A young man from Toronto, studying in Ner Israel Rabbinical College (Ner Yisroel) in Baltimore, died yesterday. He was 24 years old; married; and according to all those who knew him, an incredibly wonderful young man.
According to the policeman who witnessed the event, he died when he jumped off the Millard E. Tydings Memorial Bridge on I-95 into the Susquehanna River.
This post is not to talk about his tragic death, but the immediate aftermath. Nearly every Jewish website that reported on the story claimed at the time that the young man had been in a one car crash on the windy bridge and been thrown from his vehicle into the water.*
Phil Jacobs of the Baltimore Jewish Times says it perfectly, and please read his whole piece, as it's so important:
What concerned me the most was the initial public comment that this couldn’t possibly have been a suicide, that it was an accident.Look around your table this Shabbos. How many people are there? 4? 8? Statistically, slightly over one in four people in this country suffer (about 58 million) from a diagnosable mental disorder in a given year. This rate is not lower in the Orthodox Jewish community. The odds are that around a given Shabbos table, either the person sitting on your right, on your left, across from you, or you yourself, suffer from something like depression**.
What concerns me is this propensity to cover up.
Because what this does is it discourages others who could be suffering from chronic depression from seeking help. No, not the help that their rav can give them, but the help that a licensed clinical social worker, psychologist or psychiatrist could help them with. Or stated differently, the best help the rav could give a troubled soul is a referral to a trained professional.
It is one thing to be sad, but quite another to be depressed. It is one thing to say, “I feel like killing myself,” but it’s quite another to actually find that dark place where a realization that this is “for keeps” still isn’t enough to stop one from ending his life.
There is such a daunting list of reasons why a person living in an insular life wouldn’t seek treatment. I guess going to a “shrink” could end up impacting a relative’s shidduch (dating ability). I guess getting psychological help carries with it a stigma that connects to words such as “weakness” or “instability.”
But then there is the possibility of our old friend arrogance holding power over accountability. If this was, indeed, a suicide, I fear that it was arrogance taking a troubled soul away from us. It’s the same cover, the same hurt that keeps some of us from asking for help we desperately need for ourselves or our loved ones who have been sexually molested, verbally or physically assaulted.
Our rabbis can offer up Rashi or Rambam. But we some need are therapy and yes even medications. That’s not a weakness, that’s a strength that makes sense.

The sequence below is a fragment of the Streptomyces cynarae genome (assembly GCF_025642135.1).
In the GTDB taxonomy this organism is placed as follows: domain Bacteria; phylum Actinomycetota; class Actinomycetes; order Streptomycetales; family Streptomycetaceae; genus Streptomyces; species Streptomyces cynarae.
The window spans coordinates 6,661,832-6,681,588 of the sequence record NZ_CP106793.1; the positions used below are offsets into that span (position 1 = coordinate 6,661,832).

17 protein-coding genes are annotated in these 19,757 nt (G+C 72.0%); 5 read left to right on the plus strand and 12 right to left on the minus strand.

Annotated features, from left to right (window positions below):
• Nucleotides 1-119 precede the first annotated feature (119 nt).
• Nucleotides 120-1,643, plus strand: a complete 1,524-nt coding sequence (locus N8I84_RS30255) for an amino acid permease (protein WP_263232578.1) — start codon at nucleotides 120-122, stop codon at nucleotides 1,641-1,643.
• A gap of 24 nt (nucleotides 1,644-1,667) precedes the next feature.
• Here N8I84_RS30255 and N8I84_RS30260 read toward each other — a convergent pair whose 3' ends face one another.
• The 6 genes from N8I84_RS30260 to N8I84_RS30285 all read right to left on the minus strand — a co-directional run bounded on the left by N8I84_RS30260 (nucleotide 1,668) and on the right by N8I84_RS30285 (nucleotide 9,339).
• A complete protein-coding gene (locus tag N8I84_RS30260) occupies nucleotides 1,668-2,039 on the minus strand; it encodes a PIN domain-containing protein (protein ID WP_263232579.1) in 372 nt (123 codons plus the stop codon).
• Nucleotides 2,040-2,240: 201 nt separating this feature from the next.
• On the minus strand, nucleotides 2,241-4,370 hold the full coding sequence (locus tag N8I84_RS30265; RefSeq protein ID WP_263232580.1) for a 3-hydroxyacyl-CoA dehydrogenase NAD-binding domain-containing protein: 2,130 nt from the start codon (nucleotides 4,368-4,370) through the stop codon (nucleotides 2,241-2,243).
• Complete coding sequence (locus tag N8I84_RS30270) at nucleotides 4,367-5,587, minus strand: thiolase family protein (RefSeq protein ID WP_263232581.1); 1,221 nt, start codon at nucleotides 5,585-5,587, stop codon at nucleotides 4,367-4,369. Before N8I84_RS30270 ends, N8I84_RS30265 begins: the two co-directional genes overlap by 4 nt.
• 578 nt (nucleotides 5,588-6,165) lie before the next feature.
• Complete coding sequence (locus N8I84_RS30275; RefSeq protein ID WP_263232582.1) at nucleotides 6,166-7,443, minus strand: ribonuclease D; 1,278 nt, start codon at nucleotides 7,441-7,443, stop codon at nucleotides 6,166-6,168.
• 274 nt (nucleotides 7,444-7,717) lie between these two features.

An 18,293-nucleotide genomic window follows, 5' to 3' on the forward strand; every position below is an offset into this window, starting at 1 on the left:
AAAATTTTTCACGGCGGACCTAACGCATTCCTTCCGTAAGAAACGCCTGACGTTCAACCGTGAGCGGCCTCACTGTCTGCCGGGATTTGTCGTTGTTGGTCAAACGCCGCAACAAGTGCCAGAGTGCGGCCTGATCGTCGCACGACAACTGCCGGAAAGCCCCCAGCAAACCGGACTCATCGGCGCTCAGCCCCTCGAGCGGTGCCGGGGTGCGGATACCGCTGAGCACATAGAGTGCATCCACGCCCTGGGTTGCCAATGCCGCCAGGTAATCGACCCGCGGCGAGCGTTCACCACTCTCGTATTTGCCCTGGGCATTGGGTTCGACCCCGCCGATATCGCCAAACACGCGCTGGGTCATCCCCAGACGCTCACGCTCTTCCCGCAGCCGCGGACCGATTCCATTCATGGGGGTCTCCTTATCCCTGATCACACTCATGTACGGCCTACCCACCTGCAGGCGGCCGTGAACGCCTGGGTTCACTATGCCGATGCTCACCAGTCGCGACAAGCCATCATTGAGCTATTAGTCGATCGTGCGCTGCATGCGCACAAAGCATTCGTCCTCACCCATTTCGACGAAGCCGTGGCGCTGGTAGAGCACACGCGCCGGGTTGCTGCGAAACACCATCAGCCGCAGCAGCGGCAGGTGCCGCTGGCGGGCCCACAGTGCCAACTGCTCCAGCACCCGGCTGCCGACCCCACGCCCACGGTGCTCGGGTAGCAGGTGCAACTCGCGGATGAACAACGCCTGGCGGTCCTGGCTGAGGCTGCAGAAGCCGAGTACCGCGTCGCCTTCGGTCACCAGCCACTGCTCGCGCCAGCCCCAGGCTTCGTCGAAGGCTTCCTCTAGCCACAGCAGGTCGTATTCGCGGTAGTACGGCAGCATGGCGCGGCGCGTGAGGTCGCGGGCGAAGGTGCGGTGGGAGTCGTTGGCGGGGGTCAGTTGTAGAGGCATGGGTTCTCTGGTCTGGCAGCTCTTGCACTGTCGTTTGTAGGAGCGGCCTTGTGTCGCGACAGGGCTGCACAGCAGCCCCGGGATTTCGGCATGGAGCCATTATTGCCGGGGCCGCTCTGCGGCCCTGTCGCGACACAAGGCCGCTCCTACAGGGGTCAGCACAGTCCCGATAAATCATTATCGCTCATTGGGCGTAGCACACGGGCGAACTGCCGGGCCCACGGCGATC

I still recall a meal we had once at someone else's house, with a number of others. It might have been a simcha of some sort, I can't recall. The topic of depression came up, and one close friend spoke out against the stigmatizing of it, noting the number just cited of 1 in 4, and then raised their hand stating openly, "Hey, I suffer from depression. I'm also doing what I can to take care of it properly." This was in front of their spouse, family members, and friends. Nobody in the family even blinked - for them, this wasn't a stigma, or "shameful". It was part of life - as with anything, you find someone who can help you and you work at it, whether with therapy, medication, exercise, or something else. I thought this was incredible, and something that is sorely lacking among far too many of us. We stigmatize so much - why? Wouldn't it be better for everyone if all those who needed help felt comfortable seeking it?
A large part of our automatic stigmatizing seems to come from lack of education and fear. We don't understand things like depression, so we're scared of it. Some people think that if someone is depressed they must be somehow "dangerous". Others think that if someone is considered depressed, they must be unhappy, and "who would want to be married to such a person". Sometimes people seem to think that it's "difficult" to deal with someone who suffers from depression. Well, maybe it can be sometimes, and certainly not everyone is equipped to deal with someone who is. Then again, after 4-1/2 years [today!], Serach will tell you that I'm pretty difficult sometimes, and I don't suffer from any mental disorders that I am aware of, and I'm sure that not everyone would be a good match for me, either. (This brings to mind this excellent old post by Pobody's Nerfect - read through the comments.) There's a profound lack of knowledge about depression and an amazing amount of misinformation. I know that I have been corrected many times in the past, and surely I still have much to learn - despite many conversations and having read plenty of material on the subject. The more we know, the easier it is to understand, help, and avoid these stigmas.
I don't know where I'm going with this, but I guess it's to repeat what Mr. Jacobs is emphasizing in his article. We need to stop stigmatizing mental illnesses, we need to be encouraging to each other who need it to seek the help they need.
Mental illness needs the same sort of tender loving care. It is not intangible, it hurts. Depression has physical pain in many instances connected to it. It shouldn’t be treated with shame nor embarrassment. Because if it is treated as a stigma, more “amazing, kind, gentle learned men,” could look for bridges to stop their pain instead of seeking our help.* For what it's worth, VIN has since apologized and corrected the story; YeshivaWorld has not.
And that cannot be.
** I'm picking depression only because it's more common and I'm most familiar with it.